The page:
Major announcements by Fairfax and News Ltd in the past three days about sweeping changes to Australia’s media landscape, have significant implications for the future of how we convey and consume news.
As public relations practitioners, the Sefiani team and I feel a high degree of empathy with the many journalists who will be affected by the considerable cuts in staffing in both organisations.
While journalists joke about public relations people being on “the dark side” of the communication highway, the truth is that effective and professional working relationships are established over years of engagement between media and agencies.
Journalists seek information from, and access to our clients, and we contact journalists to generate interest and coverage of company announcements and thought leadership initiatives on behalf of our clients. Many of us count journalists among our friends.
In what turned out to be an uncanny coincidence of timing, several months ago I’d scheduled our quarterly Sefiani CEO Boardroom Lunch for Wednesday 20 June with the theme “Changes in the Australian Media Landscape”, and invited a senior journalist from the The Australian, as our guest speaker to share his thoughts on the topic.
So here we were, just two days after Fairfax’s announcement of 1900 job cuts, planned closure of printing presses and a significant move to digital, and two hours after News Ltd announced a $2billion bid for James Packer’s pay TV Consolidated Media Holdings, gathering in the Sefiani Boardroom to discuss the potential implications of these changes for businesses and consumers.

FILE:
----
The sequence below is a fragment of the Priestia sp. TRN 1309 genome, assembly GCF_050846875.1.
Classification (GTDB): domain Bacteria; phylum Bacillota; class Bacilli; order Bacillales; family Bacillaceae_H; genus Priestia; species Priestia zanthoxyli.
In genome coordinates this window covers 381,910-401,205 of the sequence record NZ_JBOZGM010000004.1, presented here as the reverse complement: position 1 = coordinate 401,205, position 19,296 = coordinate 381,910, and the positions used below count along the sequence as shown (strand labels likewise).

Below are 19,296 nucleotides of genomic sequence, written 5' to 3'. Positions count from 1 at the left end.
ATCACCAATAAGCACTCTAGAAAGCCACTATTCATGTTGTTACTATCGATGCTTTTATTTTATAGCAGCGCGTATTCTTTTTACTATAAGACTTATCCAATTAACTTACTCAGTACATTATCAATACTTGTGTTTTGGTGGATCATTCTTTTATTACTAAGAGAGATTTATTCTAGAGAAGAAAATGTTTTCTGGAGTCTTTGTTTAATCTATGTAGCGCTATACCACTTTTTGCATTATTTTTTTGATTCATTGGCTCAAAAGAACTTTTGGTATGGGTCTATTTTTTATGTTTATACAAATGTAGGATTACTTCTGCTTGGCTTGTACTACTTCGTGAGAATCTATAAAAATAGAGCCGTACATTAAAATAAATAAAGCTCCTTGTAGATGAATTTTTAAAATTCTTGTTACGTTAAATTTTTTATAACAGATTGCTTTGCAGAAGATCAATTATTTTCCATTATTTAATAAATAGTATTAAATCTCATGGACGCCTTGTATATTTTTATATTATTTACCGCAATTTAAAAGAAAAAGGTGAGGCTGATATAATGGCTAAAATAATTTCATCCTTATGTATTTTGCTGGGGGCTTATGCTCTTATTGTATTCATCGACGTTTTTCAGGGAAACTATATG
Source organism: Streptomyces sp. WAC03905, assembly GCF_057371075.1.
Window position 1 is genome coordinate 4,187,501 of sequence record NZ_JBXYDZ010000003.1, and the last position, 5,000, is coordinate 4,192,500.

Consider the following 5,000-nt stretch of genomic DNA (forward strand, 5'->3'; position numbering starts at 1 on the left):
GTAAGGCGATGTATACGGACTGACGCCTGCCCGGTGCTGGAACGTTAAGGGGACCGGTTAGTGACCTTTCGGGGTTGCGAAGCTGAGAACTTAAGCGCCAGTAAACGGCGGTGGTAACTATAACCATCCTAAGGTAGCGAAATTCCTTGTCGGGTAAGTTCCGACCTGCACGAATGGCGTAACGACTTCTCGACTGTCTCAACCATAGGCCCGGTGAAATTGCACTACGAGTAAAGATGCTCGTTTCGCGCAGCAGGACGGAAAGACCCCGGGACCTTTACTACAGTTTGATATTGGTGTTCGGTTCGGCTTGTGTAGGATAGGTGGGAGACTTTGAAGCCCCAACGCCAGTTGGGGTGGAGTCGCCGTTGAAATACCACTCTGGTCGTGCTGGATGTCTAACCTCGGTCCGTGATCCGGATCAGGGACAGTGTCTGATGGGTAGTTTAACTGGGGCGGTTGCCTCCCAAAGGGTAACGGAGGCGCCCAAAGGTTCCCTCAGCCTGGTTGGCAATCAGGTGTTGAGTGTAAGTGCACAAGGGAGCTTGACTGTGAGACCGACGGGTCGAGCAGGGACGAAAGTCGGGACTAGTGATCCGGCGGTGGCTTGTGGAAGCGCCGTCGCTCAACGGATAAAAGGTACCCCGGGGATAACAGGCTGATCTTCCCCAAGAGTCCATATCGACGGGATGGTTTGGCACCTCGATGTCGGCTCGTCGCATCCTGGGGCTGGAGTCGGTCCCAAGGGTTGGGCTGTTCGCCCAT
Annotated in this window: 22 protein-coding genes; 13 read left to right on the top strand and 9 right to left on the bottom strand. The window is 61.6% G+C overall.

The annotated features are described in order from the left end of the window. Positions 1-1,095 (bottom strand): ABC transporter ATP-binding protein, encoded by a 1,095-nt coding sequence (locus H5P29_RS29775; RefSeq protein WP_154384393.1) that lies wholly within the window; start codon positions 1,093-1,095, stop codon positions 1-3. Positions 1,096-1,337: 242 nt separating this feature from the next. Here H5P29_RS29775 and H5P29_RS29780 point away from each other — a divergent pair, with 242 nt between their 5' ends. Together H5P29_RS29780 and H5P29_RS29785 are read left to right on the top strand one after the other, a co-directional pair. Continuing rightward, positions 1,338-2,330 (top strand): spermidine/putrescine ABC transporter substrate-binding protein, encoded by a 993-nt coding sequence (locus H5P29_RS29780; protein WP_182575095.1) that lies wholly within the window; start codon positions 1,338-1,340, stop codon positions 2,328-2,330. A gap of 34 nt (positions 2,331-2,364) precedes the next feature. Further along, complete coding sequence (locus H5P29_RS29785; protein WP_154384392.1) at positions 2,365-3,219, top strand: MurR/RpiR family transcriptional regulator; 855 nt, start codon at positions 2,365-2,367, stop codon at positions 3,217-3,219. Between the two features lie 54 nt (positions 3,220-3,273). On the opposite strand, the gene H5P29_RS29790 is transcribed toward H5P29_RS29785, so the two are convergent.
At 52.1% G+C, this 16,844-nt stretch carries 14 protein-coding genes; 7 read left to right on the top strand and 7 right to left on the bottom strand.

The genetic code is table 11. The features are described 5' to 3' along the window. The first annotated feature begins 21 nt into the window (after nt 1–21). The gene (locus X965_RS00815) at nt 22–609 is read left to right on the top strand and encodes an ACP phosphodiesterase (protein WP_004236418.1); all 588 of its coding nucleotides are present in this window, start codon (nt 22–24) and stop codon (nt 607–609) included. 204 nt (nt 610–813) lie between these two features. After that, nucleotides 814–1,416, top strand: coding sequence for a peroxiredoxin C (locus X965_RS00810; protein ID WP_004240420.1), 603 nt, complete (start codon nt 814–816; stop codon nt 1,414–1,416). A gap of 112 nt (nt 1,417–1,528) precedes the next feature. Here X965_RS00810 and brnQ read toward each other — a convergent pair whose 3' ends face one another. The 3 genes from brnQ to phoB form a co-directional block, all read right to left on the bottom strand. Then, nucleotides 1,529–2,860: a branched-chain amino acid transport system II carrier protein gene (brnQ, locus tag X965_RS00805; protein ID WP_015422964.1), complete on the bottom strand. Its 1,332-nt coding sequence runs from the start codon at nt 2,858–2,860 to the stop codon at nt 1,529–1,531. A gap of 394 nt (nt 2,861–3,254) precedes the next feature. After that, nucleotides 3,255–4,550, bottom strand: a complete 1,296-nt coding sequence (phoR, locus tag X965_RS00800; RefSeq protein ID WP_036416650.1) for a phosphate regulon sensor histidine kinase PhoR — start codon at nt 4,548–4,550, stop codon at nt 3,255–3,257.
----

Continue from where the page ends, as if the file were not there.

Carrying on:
But more was to come: during our lunch News Ltd announced major job cuts and the acquisition of Alan Kohler’s digital properties Business Spectator and Eureka Report.
Time will tell as to which newspaper titles survive the cuts, and Fairfax will be hoping the mooted “compact” (never tabloid) format Sydney Morning Herald and The Age newspapers lift circulation, but it regrettably seems clear that days are numbered for journalists who simply report the news.
The immediacy of online news breaking by the minute, or the second, through Twitter, Facebook and other digital channels, has tolled the death knell for straight reporting.
Those journalists who provide opinion, insights and analysis are the ones media proprietors will presumably value and keep. And is it conceivable therefore, newspapers might in the future be published less frequently, such as every second or third day, to provide in-depth analysis of the news we’ll all be reading as it happens online?
And with the anticipated demise of many sub-editors who ensure the rigours of source checking, correct grammar and spelling are adhered to, will the last bastion of the preservers of the English language vanish along with the inevitable rush to digital, where immediacy is king?